German outlook dims as business confidence hits 14-month low

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Clouds loomed over the German economy on Tuesday as business confidence in Europe’s economic powerhouse fell to its lowest level in over a year.
According to the closely-watched business climate index calculated every month by the Ifo economic institute, business sentiment slumped to its lowest level since December 2014 in February.
The index fell to 105.7 points in the third consecutive monthly decline and the sharpest drop since October 2014.
“The majority of companies were pessimistic about their business outlook for the first time in over six months,” said Ifo, with manufacturers in particular voicing deep concerns. “Manufacturers’ business expectations declined steeply, marking their largest downswing since November 2008,” Ifo said. “With production levels falling at the end of 2015, manufacturers fear that the downturn will continue,” it added. Official data had shown production declining in December as domestic and eurozone demand for German-made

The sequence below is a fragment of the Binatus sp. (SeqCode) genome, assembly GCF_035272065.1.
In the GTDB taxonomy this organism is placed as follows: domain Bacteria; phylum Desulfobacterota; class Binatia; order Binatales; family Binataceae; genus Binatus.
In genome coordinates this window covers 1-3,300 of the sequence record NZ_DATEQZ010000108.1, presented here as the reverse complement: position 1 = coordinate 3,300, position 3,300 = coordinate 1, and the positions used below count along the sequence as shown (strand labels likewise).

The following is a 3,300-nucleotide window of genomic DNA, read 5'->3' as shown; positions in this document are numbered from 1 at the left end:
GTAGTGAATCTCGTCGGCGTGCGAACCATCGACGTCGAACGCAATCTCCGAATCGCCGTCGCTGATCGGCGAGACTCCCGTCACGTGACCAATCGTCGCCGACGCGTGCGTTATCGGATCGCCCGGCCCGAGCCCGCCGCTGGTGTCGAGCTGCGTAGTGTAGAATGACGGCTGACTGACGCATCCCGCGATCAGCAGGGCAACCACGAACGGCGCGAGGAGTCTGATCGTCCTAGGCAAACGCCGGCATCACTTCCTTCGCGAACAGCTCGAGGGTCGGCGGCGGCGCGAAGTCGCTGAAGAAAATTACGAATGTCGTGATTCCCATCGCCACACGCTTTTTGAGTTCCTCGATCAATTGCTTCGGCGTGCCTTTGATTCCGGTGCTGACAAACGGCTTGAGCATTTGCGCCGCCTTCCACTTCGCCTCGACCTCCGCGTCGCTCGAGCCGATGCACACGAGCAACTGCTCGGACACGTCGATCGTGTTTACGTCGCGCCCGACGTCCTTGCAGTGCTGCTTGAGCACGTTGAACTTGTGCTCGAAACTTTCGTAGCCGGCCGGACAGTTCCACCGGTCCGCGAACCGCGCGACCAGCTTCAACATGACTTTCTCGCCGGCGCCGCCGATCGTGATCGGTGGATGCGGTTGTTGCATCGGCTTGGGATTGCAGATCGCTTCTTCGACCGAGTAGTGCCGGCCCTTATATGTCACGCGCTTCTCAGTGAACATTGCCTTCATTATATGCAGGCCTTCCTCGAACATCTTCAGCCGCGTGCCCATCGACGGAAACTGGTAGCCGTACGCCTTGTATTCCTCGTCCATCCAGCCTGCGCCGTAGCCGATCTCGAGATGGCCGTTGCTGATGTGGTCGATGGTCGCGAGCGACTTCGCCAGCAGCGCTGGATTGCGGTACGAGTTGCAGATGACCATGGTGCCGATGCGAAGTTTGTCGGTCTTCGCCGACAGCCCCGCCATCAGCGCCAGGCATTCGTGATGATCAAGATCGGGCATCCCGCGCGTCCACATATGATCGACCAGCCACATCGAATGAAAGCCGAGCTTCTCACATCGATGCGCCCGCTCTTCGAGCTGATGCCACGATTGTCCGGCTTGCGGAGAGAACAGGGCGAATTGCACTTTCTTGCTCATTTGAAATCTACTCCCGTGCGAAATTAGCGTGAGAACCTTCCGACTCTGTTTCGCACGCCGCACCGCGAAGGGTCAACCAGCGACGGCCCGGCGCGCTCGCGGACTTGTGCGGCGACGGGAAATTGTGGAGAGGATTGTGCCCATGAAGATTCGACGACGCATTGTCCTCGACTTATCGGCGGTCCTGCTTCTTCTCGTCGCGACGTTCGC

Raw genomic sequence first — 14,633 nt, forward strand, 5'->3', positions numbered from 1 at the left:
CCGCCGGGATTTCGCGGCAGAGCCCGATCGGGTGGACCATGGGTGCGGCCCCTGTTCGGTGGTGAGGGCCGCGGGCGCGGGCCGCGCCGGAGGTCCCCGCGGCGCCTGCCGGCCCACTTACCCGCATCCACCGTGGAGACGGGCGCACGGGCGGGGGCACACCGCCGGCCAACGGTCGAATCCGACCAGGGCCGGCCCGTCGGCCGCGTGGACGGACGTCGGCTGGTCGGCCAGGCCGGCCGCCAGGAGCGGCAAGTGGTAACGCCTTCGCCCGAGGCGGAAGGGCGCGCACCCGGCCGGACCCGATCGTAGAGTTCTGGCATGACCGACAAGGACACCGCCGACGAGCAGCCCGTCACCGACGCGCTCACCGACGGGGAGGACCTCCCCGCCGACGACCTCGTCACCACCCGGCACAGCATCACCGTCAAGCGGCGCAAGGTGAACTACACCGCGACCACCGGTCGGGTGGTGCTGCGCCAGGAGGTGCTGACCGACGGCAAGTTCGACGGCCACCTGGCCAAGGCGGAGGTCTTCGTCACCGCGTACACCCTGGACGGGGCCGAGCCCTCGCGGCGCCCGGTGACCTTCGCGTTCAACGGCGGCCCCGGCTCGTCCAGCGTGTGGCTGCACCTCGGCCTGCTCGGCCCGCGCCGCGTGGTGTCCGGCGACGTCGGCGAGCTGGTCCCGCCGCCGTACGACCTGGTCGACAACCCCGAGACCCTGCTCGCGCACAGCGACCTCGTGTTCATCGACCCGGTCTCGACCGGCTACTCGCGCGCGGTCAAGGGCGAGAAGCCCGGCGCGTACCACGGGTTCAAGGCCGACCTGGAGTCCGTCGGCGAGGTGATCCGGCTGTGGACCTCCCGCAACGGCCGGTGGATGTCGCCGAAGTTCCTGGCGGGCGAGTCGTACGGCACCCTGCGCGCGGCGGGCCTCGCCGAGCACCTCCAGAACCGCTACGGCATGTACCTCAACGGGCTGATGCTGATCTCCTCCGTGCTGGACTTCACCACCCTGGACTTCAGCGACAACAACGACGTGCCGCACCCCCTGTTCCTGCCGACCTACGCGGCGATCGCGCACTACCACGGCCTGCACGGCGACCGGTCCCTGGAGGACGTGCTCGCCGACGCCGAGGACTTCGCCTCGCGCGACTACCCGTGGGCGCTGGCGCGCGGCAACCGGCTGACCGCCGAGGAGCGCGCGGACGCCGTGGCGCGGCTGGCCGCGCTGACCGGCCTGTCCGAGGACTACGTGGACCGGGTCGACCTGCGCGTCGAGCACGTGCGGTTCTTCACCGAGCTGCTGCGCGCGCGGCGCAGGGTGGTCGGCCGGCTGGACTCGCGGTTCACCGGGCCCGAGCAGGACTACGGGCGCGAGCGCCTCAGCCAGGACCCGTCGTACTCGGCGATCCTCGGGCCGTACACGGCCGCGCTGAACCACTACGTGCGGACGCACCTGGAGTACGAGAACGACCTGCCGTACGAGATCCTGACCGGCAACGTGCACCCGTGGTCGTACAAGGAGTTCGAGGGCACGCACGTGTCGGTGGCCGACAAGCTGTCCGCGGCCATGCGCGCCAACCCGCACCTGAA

goods fell.
Financial market shock
But analysts said the latest Ifo reading also showed that Germany’s powerful export industry was starting to wake up to global concerns roiling international markets.
“We think that business managers were hit by a financial market shock in the form of the latest turbulence on international equity markets,” said UniCredit economist Andreas Rees.
“Furthermore, the risk of a Schengen break-up may have increasingly been noticed by German exporters,” he said.
“Tighter border controls may lead to disruptions and higher costs,” Rees said.
The day before, a study by the Prognos institute estimated that ending Europe’s open-borders Schengen agreement would cost EU economies at least 470 billion euros ($520 billion) over a decade.
Rees said that while the economic fundamentals were solid, he had “to acknowledge the increasing downside risks which emerged recently.

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